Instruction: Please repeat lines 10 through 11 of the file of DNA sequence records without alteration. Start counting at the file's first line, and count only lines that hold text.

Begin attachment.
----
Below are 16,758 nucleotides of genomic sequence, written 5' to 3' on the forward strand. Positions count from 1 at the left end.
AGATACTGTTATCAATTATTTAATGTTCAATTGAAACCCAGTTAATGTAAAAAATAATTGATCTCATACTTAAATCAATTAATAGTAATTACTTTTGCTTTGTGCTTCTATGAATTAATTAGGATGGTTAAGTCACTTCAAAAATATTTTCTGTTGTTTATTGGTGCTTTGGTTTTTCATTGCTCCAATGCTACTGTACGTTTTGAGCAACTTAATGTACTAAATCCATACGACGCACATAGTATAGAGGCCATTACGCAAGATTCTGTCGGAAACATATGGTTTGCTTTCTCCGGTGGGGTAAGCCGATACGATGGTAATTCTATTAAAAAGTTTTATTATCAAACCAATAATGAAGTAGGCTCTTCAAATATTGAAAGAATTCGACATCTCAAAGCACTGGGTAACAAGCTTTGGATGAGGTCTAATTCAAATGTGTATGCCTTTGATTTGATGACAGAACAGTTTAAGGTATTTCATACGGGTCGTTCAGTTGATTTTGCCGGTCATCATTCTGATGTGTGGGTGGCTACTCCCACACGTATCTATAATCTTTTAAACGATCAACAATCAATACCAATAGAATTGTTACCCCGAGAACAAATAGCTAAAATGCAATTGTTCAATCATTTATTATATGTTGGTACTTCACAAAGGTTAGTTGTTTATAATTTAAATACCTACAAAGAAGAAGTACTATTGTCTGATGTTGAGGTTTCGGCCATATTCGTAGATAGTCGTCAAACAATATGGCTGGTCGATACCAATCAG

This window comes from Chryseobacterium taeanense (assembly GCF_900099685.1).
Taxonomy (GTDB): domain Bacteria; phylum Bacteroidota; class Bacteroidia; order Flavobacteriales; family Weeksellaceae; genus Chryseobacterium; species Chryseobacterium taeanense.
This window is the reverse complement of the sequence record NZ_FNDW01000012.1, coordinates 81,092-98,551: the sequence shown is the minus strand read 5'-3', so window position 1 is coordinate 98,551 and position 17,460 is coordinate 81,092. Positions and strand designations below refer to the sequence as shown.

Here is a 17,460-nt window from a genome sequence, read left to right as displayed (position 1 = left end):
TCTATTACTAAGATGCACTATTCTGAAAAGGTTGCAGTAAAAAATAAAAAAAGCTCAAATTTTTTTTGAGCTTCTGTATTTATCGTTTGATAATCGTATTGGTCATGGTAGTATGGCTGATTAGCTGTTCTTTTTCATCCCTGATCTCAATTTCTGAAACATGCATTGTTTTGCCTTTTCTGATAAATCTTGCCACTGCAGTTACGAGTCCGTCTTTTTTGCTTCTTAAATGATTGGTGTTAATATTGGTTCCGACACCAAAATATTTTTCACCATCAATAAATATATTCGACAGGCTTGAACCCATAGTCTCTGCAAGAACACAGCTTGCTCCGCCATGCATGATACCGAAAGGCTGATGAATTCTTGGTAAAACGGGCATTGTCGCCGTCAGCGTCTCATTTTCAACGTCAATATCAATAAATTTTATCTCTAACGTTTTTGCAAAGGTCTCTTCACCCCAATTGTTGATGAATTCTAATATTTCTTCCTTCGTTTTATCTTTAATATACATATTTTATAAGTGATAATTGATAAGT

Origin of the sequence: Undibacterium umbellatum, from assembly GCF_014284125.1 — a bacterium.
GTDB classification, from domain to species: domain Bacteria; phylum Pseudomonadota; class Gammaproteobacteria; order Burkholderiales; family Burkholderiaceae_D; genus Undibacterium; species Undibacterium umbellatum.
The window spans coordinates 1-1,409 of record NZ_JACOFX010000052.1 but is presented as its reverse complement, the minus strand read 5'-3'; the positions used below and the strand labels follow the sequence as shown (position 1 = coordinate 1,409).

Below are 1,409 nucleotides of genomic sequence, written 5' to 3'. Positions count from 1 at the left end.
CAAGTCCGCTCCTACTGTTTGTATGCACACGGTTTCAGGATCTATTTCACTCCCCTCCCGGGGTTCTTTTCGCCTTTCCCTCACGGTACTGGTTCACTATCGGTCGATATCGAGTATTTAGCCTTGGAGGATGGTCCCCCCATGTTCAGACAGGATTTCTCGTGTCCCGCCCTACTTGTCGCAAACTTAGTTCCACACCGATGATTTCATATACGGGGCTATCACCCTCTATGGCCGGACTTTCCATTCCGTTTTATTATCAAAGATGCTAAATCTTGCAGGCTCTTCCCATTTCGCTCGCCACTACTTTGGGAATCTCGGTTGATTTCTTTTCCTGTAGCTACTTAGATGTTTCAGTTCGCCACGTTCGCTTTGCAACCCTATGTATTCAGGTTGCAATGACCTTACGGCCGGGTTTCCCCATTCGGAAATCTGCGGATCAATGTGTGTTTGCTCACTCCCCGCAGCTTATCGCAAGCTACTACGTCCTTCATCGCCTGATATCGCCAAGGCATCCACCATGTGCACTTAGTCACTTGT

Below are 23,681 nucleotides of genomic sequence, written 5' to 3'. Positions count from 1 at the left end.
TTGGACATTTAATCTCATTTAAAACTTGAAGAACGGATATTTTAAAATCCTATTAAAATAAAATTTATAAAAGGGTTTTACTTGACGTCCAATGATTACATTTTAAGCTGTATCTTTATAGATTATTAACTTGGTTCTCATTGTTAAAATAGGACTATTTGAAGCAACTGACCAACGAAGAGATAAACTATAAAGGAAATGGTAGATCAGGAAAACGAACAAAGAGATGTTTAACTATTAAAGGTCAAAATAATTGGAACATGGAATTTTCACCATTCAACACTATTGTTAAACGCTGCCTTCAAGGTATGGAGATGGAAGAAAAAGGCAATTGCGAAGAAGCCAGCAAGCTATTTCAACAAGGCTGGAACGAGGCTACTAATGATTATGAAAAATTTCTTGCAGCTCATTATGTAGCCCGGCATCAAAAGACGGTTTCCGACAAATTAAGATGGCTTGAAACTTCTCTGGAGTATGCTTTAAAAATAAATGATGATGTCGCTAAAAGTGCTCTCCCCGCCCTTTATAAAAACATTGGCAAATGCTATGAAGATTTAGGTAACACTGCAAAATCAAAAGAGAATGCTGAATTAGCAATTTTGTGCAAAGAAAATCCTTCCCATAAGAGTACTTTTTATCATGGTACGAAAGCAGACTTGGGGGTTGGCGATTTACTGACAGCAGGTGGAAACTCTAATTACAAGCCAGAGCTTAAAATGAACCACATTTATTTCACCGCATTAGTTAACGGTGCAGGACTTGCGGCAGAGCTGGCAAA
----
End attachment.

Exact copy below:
The window spans coordinates 1-1,409 of record NZ_JACOFX010000052.1 but is presented as its reverse complement, the minus strand read 5'-3'; the positions used below and the strand labels follow the sequence as shown (position 1 = coordinate 1,409).

Below are 1,409 nucleotides of genomic sequence, written 5' to 3'. Positions count from 1 at the left end.